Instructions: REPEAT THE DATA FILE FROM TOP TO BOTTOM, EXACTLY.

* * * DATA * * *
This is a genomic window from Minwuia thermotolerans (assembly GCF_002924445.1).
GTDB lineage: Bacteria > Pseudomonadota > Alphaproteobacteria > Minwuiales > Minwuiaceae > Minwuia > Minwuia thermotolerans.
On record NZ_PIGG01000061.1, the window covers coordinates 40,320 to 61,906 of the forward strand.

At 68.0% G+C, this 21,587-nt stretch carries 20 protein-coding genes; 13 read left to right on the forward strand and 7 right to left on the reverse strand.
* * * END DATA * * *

This is a genomic window from Minwuia thermotolerans (assembly GCF_002924445.1).
GTDB lineage: Bacteria > Pseudomonadota > Alphaproteobacteria > Minwuiales > Minwuiaceae > Minwuia > Minwuia thermotolerans.
On record NZ_PIGG01000061.1, the window covers coordinates 40,320 to 61,906 of the forward strand.

At 68.0% G+C, this 21,587-nt stretch carries 20 protein-coding genes; 13 read left to right on the forward strand and 7 right to left on the reverse strand.